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Plan Design in the Balance

Weighing the pros and cons of cash-balance plans.

January 2009
by Ronald Baker/Journal of Accountancy

Is your company interested in additional tax deductions and increased retirement savings? Does your company desire deductible contributions greater than the annual additional maximum per person of $49,000 for a defined contribution plan, at least for key personnel? If so, you should consider whether a cash balance plan is right for your company.

A cash balance plan is considered a defined benefit plan and must follow the rules relating to those plans. However, a cash balance plan looks like a defined contribution plan to the participant. A hypothetical account is maintained for each participant, the company makes annual notional contributions, and interest is credited on the account. The contribution to the account is either a flat dollar amount or a percentage of compensation. The interest credited is either a fixed rate (for example, five percent) or tied to an index, such as the 30-year Treasury bond rate. Like any defined benefit plan, benefits are based on the plan's formula and not on the actual investment earnings on plan assets. Actual investment earnings of the plan assets also do not affect the account balance. Thus, the company rather than the employee bears the investment risk. This is in contrast to a money purchase type of plan where there are actual individual accounts for which the plan sponsor must also make annual contributions. However, a money purchase plan is a defined contribution plan and the plan participant, not the plan sponsor, bears the investment risk.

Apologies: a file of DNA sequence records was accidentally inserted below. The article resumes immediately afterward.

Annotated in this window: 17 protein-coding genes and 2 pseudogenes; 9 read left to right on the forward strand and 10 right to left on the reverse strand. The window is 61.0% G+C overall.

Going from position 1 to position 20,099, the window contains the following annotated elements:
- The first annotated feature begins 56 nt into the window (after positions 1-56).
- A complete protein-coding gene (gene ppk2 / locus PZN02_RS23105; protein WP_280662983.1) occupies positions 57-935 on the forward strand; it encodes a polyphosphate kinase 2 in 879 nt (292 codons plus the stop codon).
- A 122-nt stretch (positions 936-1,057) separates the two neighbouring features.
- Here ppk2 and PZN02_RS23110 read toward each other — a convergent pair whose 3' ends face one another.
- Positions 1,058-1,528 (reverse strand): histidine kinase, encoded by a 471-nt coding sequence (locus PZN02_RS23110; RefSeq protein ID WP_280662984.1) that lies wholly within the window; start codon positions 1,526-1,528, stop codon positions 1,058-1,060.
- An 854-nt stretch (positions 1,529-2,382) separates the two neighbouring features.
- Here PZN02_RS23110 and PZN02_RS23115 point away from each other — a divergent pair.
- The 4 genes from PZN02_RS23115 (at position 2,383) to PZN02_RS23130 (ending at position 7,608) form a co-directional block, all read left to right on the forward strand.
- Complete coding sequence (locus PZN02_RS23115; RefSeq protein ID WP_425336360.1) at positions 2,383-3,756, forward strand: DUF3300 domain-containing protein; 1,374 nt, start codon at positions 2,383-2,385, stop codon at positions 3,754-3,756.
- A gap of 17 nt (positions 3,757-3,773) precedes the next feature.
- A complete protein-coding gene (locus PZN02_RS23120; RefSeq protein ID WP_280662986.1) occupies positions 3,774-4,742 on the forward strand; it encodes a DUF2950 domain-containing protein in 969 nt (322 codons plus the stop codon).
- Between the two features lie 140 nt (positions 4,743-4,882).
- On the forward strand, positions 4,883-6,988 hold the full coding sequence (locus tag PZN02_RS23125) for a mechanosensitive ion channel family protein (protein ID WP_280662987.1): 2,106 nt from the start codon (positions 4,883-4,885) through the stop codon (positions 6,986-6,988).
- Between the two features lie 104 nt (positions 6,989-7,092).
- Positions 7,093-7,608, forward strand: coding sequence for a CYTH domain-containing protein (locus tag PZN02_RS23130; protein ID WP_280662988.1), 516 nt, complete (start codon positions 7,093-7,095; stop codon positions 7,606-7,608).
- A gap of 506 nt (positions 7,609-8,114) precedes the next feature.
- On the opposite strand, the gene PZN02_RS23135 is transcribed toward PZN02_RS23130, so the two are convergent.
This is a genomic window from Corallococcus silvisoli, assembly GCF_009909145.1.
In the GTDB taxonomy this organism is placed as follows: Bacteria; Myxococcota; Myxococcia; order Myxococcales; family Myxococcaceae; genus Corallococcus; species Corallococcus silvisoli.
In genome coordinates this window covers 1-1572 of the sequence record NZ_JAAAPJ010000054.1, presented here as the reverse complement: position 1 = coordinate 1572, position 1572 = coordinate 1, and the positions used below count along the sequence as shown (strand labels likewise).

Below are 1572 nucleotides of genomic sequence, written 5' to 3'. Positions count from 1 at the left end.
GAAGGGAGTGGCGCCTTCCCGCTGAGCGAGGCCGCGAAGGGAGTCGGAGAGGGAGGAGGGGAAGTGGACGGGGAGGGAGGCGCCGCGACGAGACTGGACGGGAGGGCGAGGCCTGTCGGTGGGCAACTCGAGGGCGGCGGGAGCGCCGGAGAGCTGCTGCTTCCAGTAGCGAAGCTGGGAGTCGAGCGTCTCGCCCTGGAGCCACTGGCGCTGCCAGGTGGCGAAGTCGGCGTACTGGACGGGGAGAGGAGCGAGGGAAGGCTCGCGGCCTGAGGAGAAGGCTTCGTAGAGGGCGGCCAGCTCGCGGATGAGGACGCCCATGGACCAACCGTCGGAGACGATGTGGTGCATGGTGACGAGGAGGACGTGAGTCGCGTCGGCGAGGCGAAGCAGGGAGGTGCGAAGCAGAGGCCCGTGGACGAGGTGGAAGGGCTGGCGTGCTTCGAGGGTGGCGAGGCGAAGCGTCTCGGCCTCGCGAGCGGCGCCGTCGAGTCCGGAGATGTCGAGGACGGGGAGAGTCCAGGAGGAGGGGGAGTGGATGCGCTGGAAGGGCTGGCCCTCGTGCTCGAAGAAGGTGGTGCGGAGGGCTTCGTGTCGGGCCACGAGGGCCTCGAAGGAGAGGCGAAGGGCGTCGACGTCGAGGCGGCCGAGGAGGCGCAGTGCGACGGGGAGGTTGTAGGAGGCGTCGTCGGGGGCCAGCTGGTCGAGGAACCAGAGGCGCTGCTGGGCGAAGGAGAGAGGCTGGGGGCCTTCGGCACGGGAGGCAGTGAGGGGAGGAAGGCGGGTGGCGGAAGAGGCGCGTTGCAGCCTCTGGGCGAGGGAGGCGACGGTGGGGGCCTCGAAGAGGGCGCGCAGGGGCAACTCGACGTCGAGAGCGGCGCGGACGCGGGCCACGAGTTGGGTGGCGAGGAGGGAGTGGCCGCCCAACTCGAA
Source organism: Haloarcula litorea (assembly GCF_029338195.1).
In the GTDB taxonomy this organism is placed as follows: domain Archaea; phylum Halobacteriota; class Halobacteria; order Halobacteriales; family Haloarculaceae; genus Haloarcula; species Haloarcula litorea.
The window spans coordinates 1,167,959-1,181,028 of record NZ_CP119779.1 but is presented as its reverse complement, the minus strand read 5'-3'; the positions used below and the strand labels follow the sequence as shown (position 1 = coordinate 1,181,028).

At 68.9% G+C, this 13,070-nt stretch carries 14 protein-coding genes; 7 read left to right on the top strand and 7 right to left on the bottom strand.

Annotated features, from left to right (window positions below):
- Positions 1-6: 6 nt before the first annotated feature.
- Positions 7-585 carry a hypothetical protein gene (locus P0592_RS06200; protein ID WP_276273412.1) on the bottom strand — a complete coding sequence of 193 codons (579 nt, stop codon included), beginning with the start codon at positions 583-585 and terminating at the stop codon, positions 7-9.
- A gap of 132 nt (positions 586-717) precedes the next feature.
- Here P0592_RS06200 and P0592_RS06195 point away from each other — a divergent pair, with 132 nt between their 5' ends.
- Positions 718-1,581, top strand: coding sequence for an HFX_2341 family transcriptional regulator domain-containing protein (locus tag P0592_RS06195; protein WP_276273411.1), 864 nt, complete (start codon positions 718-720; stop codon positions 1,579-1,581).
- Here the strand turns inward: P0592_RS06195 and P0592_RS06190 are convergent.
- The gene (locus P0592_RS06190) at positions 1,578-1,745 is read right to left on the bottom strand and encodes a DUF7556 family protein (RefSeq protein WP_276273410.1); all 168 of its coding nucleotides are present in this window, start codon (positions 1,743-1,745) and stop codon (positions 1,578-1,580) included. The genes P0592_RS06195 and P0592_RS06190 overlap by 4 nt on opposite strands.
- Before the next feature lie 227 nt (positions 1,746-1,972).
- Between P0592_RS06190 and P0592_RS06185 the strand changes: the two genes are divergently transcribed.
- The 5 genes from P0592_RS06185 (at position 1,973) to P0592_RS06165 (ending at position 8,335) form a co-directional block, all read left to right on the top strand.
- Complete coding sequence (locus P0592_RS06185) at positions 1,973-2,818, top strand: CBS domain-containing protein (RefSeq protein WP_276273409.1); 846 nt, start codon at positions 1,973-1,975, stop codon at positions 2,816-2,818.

As a defined benefit plan, annual actuarial valuations must be performed. The valuation determines the required minimum contribution and the maximum tax-deductible contribution. Since the contributions are determined actuarially recognizing actual asset values and future plan demographic experience, the required contribution will not match the sum of the contributions to the hypothetical participant accounts. An employer's required and deductible contributions will decrease if assets perform better than expected. Conversely, if assets perform worse than expected, employer contributions will increase. Assets are invested in a commingled account to provide benefits for all participants; no actual individual accounts are created. Participants, therefore, cannot direct the plan's investments.

This article has been excerpted from the Journal of Accountancy. Read the full article here.